230 So. 2d 463

Travelers Insurance Company

No. 3705

Court of Appeal of Louisiana, Fourth Circuit

January 12, 1970

George J. Kambur, Clark A. Richard, New Orleans, for Plaintiff-Appellant.

Jones, Walker, Waechter, Poitevent, Carrere & Denegre, Claude D. Vasser, New Orleans, for Defendant-Appellee.

Samuel, LeSueur and Domengeaux, JJ.


Plaintiff has appealed from a judgment in favor of defendant dismissing plaintiff's suit, at his cost. Plaintiff sued for personal injuries, medical expenses and lost wages resulting from a fall while entering a grocery store.

On June 27, 1965, between 3:00 and 3:30 o'clock p.m., plaintiff stopped at the Simonette Grocery Store in Chalmette, defendant's insured. Plaintiff parked his car on the side of the store, got out and started toward the front entrance of the store on the sidewalk adjacent to the building. Plaintiff was carrying his two-year old daughter in his arms and, because of a drizzling rain, he was hurrying. As he turned the corner toward the front entrance, he slipped and fell. As a result of his accident, plaintiff sustained a fracture of the "lateral aspect of the right ankle". He was hospitalized for three days, wore a walking cast for five weeks, and an Ace bandage on his ankle for another three months.

The trial judge found that the sidewalk was wet as a result of the drizzling rain and that plaintiff was hurrying with his daughter in his arms and that under these facts plaintiff was guilty of contributory negligence.

At the time of trial and on appeal, plaintiff urged that he slipped on some lettuce, oil and other debris which was negligently allowed to remain on the sidewalk by defendant's insured and which he was unable to see. He also attempted to show that he was proceeding at a reasonable pace and that he had to maneuver around a grocery cart which blocked the sidewalk.

Defendant introduced plaintiff's statement taken 10 days after the accident, which stated that he "didn't notice any foreign substance on the walkway". Although plaintiff testified that he did not write the statement introduced, he did not deny reading the statement or signing it. On cross-examination, plaintiff testified that he possibly could have seen the lettuce but that he did not look. Defendant also introduced the testimony of witnesses to the effect that they had not noticed any lettuce, oil or other debris in the area in which plaintiff fell upon going to his aid after his accident. Testimony of the employees of the store showed that they checked the parking lot and sidewalk for trash, broken bottles, etc. periodically or when it was reported to them. Plaintiff, we do not believe, has proven the existence of any lettuce, oil or debris or that it contributed to his accident.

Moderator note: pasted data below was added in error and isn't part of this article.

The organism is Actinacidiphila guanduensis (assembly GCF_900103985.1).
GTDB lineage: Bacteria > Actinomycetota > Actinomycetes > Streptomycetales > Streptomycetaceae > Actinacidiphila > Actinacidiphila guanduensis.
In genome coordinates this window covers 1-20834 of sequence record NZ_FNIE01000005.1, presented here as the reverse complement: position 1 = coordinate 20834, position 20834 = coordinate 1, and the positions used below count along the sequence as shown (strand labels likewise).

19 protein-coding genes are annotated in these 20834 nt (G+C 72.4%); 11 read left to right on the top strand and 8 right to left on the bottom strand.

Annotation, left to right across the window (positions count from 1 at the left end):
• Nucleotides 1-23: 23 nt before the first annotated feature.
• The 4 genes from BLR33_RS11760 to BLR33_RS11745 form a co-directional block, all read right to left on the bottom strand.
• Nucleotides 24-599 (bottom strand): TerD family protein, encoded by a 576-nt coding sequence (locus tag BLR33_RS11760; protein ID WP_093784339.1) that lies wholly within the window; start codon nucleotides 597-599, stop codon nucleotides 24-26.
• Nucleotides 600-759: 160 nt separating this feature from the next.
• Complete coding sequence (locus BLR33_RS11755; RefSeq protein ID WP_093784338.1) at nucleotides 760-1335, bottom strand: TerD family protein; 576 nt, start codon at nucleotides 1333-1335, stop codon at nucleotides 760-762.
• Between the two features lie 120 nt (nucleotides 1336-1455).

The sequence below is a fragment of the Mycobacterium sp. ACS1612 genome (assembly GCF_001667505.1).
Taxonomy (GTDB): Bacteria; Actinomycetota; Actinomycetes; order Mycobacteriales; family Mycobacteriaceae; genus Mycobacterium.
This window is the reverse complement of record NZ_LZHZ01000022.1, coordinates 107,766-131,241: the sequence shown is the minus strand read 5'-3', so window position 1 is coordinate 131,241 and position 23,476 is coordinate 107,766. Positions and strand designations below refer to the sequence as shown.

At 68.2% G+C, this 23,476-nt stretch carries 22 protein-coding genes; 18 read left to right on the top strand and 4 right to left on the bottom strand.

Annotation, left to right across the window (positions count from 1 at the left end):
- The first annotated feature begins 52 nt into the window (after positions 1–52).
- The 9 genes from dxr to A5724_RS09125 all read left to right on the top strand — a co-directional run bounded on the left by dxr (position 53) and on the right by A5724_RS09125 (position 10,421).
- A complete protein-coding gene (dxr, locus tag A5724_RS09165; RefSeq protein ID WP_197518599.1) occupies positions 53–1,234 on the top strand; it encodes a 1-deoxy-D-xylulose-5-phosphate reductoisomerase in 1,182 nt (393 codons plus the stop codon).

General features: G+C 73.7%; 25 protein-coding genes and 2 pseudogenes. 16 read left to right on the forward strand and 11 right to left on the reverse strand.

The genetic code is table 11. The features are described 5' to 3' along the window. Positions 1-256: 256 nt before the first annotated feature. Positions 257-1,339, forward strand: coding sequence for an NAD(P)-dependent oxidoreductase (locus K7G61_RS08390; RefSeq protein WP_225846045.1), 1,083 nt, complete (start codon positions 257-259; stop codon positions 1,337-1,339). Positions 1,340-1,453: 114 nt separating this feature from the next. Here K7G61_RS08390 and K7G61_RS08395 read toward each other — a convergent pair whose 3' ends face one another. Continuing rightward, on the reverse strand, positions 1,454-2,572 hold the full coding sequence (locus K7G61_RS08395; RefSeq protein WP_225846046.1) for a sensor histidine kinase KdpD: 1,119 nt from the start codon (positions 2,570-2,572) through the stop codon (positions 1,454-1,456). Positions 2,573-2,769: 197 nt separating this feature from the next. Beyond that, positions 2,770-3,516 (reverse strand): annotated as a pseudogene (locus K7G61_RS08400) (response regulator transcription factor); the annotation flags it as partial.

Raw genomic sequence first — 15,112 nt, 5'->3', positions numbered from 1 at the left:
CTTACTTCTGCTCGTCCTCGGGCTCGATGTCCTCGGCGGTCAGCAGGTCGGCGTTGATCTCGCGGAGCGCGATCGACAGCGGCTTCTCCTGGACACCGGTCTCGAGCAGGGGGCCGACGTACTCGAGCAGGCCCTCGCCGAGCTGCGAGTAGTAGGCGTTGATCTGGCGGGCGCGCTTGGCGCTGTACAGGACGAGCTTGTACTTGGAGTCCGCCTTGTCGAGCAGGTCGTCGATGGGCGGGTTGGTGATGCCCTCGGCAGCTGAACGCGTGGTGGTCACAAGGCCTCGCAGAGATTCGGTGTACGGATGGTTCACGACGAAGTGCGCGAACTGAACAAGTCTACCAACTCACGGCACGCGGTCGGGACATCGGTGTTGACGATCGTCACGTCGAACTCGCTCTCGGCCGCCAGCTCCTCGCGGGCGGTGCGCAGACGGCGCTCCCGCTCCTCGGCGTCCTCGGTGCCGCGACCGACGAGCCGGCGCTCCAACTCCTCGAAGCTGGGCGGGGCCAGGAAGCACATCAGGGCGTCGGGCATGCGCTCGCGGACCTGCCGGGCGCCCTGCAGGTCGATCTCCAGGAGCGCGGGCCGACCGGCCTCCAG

Plaintiff testified that he waited in his car approximately 5 minutes for the rain to slacken and that it had slackened to a drizzle when he attempted to enter the store. The fact that it had recently rained and was still drizzling is important for two reasons. The sidewalk was unquestionably wet and plaintiff was wearing rubber shower thong sandals, both of which combined to make his footing hazardous, especially while he was carrying his daughter and turning from the side to the front of the store. As a result of the drizzling rain, plaintiff was naturally desirous of getting into the store without wasting time. Although plaintiff was not running, he was hurrying. Defendant produced a witness who described plaintiff's pace as "hurrying" and "faster than a walk" but "not running real fast". From the above testimony, the trial judge concluded that it was "drizzling" and that plaintiff was "hurrying" and we find no error in this conclusion.

With regard to plaintiff's contention that a grocery cart blocked the sidewalk and caused him difficulty in turning the corner, plaintiff testified under cross-examination that there was a distance of two feet between the cart and the edge of the sidewalk and that he passed that area without difficulty.

For the foregoing reasons, we find that plaintiff was negligent in negotiating the sidewalk from his car to the entrance of defendant's insured's grocery. We do not have to determine the negligence of defendant's insured, if any, because when "a suit is predicated upon an allegation of negligence and the defense thereto is a denial of negligence and an alternative plea of contributory negligence, it is often expedient to initially consider the plea of contributory negligence, for if the facts disclose the existence of contributory negligence without which the accident would not have occurred, it is then unnecessary to determine whether there was primary negligence in the defendant". Sizeler v. Southwestern Fire & Casualty Company, 105 So.2d 746 (Ct.App.Orleans, 1958); Zorick v. Maryland Casualty Company, 172 So.2d 706 (Ct.App. 4th Cir., 1965).

For the foregoing reasons, the judgment of the trial court in favor of defendant, dismissing plaintiff's suit, at his cost, is affirmed; plaintiff to bear the costs of this appeal.